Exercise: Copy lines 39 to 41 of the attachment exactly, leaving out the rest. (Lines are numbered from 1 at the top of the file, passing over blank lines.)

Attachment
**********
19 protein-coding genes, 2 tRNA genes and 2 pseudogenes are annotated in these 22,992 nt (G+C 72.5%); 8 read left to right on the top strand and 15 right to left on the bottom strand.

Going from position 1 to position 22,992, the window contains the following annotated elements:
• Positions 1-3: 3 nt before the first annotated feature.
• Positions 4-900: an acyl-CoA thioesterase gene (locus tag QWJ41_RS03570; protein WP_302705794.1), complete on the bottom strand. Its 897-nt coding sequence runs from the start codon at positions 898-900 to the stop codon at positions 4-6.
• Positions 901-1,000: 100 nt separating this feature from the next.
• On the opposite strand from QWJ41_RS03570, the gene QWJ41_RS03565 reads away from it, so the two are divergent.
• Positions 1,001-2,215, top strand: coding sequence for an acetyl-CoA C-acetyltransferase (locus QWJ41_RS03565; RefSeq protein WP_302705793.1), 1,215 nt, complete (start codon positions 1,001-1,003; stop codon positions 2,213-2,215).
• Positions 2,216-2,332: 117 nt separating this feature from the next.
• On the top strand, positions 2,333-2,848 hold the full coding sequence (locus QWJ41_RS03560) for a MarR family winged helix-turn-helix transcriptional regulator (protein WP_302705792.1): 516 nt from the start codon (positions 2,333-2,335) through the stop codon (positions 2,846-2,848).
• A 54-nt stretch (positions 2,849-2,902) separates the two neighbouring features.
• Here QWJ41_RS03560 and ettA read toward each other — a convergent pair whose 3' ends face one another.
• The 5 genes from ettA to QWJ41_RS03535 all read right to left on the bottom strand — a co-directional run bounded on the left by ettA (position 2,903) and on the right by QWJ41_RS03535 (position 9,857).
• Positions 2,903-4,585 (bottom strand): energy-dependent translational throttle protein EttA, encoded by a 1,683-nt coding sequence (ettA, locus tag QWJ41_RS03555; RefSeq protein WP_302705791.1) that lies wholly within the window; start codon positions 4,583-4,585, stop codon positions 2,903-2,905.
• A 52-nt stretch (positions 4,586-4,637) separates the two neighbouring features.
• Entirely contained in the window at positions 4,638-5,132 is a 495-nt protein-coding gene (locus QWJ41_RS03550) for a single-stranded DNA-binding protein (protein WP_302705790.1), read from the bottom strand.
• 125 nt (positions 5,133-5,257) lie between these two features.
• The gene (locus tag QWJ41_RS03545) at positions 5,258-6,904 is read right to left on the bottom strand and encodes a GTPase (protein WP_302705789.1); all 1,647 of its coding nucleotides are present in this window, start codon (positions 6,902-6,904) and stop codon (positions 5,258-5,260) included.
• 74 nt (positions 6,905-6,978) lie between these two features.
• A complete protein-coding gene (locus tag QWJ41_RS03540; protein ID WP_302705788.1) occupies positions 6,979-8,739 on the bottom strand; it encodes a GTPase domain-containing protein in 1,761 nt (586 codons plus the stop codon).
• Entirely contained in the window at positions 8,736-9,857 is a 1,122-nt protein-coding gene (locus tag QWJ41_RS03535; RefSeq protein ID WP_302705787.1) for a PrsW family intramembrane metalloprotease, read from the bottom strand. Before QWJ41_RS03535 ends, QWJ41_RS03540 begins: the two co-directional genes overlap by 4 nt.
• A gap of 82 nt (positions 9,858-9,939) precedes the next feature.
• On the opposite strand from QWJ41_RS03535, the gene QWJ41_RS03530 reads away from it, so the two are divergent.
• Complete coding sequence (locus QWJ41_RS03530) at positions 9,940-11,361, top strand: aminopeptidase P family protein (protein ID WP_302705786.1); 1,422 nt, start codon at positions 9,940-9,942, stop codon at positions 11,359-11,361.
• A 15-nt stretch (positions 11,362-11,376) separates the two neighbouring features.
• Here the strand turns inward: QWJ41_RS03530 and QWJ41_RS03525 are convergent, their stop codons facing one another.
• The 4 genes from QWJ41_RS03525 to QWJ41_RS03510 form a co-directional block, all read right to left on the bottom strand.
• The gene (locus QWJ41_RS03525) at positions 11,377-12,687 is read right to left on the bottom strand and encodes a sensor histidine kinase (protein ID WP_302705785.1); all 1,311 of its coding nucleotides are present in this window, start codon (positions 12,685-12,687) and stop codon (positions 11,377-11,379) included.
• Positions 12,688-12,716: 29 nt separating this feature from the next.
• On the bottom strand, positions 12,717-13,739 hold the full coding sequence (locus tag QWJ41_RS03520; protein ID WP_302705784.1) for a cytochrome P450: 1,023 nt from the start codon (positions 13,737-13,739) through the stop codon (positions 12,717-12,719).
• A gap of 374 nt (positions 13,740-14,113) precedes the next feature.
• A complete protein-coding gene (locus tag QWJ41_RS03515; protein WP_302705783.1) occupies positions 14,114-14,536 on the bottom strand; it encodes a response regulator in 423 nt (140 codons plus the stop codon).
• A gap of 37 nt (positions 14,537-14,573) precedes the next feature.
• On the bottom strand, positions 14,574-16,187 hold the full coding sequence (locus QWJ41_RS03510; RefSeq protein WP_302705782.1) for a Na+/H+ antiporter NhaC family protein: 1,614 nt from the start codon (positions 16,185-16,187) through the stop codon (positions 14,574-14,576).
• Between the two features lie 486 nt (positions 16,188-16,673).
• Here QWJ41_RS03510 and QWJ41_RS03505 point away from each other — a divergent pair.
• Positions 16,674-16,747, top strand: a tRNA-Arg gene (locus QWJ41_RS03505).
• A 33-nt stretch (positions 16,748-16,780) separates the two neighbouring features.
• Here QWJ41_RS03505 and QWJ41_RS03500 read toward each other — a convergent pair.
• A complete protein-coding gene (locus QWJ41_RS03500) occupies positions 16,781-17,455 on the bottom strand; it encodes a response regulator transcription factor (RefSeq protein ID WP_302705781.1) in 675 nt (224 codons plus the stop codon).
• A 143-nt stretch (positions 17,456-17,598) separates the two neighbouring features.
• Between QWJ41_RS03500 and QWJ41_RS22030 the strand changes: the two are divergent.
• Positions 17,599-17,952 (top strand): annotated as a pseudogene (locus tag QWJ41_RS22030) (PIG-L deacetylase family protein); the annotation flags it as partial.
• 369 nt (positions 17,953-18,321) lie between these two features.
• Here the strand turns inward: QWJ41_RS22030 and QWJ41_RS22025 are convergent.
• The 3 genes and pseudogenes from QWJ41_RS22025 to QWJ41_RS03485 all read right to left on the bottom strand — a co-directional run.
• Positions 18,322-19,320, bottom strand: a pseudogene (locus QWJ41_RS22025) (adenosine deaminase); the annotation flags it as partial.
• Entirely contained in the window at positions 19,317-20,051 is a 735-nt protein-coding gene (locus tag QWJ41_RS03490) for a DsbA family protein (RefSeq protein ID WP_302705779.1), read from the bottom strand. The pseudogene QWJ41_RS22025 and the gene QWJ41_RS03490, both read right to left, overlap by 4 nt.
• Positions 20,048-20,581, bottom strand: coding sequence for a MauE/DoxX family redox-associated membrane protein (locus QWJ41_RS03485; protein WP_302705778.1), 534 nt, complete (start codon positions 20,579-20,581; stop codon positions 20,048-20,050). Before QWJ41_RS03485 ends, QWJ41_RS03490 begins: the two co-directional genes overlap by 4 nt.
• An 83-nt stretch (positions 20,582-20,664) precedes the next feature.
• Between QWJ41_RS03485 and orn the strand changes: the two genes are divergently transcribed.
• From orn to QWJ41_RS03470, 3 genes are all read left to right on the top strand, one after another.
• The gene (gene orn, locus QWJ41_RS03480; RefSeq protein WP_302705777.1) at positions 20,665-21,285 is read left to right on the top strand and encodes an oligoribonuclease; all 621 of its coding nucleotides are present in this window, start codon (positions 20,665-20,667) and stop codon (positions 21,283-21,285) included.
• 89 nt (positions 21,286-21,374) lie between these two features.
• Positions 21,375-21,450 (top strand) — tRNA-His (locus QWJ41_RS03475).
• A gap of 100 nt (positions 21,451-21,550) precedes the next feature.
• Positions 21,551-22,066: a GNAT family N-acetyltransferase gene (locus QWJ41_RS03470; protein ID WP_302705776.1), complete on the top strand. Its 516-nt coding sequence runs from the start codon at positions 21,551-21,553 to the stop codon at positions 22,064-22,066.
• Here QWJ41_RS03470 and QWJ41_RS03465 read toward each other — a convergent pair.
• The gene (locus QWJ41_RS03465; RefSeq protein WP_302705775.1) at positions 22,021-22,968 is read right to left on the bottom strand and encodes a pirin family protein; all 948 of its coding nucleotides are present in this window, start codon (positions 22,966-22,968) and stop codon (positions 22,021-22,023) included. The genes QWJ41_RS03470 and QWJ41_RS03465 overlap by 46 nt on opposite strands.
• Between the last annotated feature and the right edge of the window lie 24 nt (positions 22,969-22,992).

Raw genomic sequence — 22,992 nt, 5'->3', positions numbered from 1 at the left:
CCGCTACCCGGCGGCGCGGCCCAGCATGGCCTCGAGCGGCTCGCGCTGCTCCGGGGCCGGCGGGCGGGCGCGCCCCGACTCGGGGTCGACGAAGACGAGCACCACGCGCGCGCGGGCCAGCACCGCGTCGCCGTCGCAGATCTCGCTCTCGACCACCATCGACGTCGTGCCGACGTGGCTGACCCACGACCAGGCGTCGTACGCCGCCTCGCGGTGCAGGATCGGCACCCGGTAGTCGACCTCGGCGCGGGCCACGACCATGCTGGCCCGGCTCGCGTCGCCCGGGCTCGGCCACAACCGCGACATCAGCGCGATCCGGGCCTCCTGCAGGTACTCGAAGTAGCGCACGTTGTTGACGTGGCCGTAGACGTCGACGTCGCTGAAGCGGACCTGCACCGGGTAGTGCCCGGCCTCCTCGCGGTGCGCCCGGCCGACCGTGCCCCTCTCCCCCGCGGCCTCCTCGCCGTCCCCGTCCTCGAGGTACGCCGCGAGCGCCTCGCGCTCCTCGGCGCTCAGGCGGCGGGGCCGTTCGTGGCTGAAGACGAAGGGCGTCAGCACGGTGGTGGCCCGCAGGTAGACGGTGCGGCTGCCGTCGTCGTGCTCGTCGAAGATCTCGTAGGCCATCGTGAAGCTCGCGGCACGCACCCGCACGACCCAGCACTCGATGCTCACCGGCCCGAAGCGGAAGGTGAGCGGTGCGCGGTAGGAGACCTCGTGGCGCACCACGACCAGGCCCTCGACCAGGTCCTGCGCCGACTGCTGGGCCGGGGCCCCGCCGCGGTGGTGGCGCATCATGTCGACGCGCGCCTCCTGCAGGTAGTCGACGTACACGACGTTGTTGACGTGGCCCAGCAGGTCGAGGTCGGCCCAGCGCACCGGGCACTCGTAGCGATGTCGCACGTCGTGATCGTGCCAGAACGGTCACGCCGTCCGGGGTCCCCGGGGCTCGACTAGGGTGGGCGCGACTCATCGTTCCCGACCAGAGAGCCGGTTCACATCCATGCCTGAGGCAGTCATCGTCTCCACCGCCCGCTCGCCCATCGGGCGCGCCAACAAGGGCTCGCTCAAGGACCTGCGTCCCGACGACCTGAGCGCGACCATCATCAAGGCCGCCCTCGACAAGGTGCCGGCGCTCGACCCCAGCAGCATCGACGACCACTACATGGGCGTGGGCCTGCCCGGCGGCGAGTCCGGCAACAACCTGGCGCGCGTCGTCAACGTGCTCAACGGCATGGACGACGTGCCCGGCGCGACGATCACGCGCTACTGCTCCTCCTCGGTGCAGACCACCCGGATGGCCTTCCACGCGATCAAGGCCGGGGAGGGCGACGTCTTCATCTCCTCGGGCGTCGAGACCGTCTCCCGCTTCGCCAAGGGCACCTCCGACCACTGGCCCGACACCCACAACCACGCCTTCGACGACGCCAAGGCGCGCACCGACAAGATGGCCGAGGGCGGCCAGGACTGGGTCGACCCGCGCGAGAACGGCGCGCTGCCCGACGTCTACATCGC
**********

• A complete protein-coding gene (locus QWJ41_RS03500) occupies positions 16,781-17,455 on the bottom strand; it encodes a response regulator transcription factor (RefSeq protein ID WP_302705781.1) in 675 nt (224 codons plus the stop codon).
• A 143-nt stretch (positions 17,456-17,598) separates the two neighbouring features.
• Between QWJ41_RS03500 and QWJ41_RS22030 the strand changes: the two are divergent.